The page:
As the 2013 MLB season grows closer every day, the Seattle Mariners find themselves with an interesting predicament in the outfield. In the previous 3 to 4 years, the Mariners have struggled tremendously to find 3 competent outfielders to place on the field at one time. Circumstances are different this year. For the first time in years, the M’s starting outfield could be one of the most well rounded groups in the MLB. Admittedly, Spring Training can be deceptive and even the most outstanding performances must be taken with a grain of salt, but there seems to be a completely new energy emanating from the Seattle clubhouse, particularly in the outfield. With a mixture of newfound power, gold glove caliber fielding, and veteran leadership, this outfield could be one of the most formidable in the American League.
Here is a profile of the starting outfielders for the Mariners this year:
In 2009, the Mariners traded a young and raw project of a player who was in-between positions and had no real identity in the MLB. Almost 4 years later, the prodigal son has returned; however, now the Mariners have a 6”5, 245 pound behemoth with a powerful swing and an already impressive MLB resume. The return of Morse could not have been better timing for Seattle. With legitimate 30+ HR potential, Morse will be a breath of fresh air for the once anemic Seattle lineup. Do not consider him as simply a ‘home run hitter’ though. Morse’s overall hitting should not be overlooked. In the last 3 years with the Nationals, Morse never hit under .289. Mariners’ fans should not be concerned from a defensive aspect either. It’s true that Morse is not extremely adept in the field, but he can handle left field without being a complete liability. Not to mention, there is a Gold Glove winning centerfielder to his left that will take a tremendous amount of slack off of him. Morse has been quoted multiple times stating that he has unfinished business to take care of in Seattle. He is expected to be an anchor in the M’s lineup and an equally valuable leader for this club. Barring injuries, Morse is just what the doctor ordered for the Mariners.
Franklin Gutierrez very well may be the unluckiest player in Major League Baseball and in no way is that an overstatement. Gutierrez was brought to the Mariners prior to the 2009 season for relief man JJ Putz. This was one of the first moves that the Mariners GM Jack Z had made. The reason for this trade became evident as Gutierrez hit a respectable .283 with 18 bombs, as well as playing a dazzling center field. Things have gone drastically downhill since then. Time after time, he has been plagued with injuries that range from crashing into outfield walls, to being hit in the head on a pick attempt, and everything in between. Gutierrez has played a combined 132 games in the previous two years for this club. This doesn’t mean there are not reasons for optimism. Despite all of these freak injuries, Guti comes into this spring with a clean bill of health. He has been tearing the cover off the ball this spring, hitting at a .368 clip. Granted he only has 19 AB’s so far, but within those at bats, Gutierrez has already smash three HR and driven in 10. It would be foolish for Mariners fans to have 100% confidence in him; you must stay healthy in order to earn that kind of trust. But there is no denying the talent is there. The health of Gutierrez would do absolute wonders for this ball club and as of right now, it is all systems go for the Gold Glover.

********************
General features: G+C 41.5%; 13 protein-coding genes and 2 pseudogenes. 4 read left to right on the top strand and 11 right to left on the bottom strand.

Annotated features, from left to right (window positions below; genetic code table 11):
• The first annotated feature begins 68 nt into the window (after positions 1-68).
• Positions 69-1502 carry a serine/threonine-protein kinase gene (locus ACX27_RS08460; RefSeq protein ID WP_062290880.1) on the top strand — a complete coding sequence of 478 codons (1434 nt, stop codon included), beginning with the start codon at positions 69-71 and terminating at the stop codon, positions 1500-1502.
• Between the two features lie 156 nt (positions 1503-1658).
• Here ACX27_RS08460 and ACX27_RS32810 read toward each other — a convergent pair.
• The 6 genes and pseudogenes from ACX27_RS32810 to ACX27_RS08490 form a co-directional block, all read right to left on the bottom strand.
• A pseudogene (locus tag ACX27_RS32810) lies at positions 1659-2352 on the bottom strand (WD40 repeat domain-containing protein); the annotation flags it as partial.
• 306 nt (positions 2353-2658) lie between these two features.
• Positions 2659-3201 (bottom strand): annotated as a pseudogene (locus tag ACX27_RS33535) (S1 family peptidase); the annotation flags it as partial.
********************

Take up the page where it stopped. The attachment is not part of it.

At his time last year, if you would have told me Michael Saunders had the chance to be a 20-20 outfielder, I would have laughed at you. “The Condor” has had a long and tenuous road since being drafted by the Mariners in 2005. Saunders can likely drive the I-5 route from Tacoma to Seattle blindfolded. From 2009 to 2011 he simply could not find his way in the major leagues. Saunders would flourish in his time spent in AAA but whenever he was called up, he looked undeniably lost at the plate. During that 3 year span, all Mariners fans heard about was his ‘untapped potential’, but no one was buying that, considering he didn’t hit his weight in any of those years. Saunders knew that something had to change. Give him credit for being proactive in the offseason following 2011. In the spring of 2012, Saunders came into camp a changed man. He made modifications to his swing and more importantly became significantly more aggressive on first pitch fastballs. He blasted 19 bombs and stole 21 bases in 139 games played last year. Other teams in the AL West should be worried, because it appears he has just scratched the surface. Saunders has just returned from the World Baseball Classic, where he made a joke out of his pool, going 8-11 with 3 2B’s, 7 RBI and a bomb. Those are video game numbers. Saunders will be the first to admit that he has much room to grow and many facets in his game that must be worked on, but for the first time in his MLB career, he has production that he can build on. All signs point to Saunders making more strides this year and solidifying himself as a force to be reckoned with.
It is tough to make an accurate projection about this trio, due to the fact that the MLB season is excessively long and unpredictable. But one thing is safe to say: the Mariners outfield will be head and shoulders above their caliber last year. All three of these players are poised to contribute to a club that desperately needs their help. This group is somewhat of a secret weapon, considering they have received little to no hype from any national media outlet. This the first time in many years that all three outfielders have a chance to each hit 20+ HR. If the Seattle Mariners want to make noise in the AL West this year, outfield play will be the lynchpin of the plan.
Peter Reed is on Twitter. Follow him at @preed1124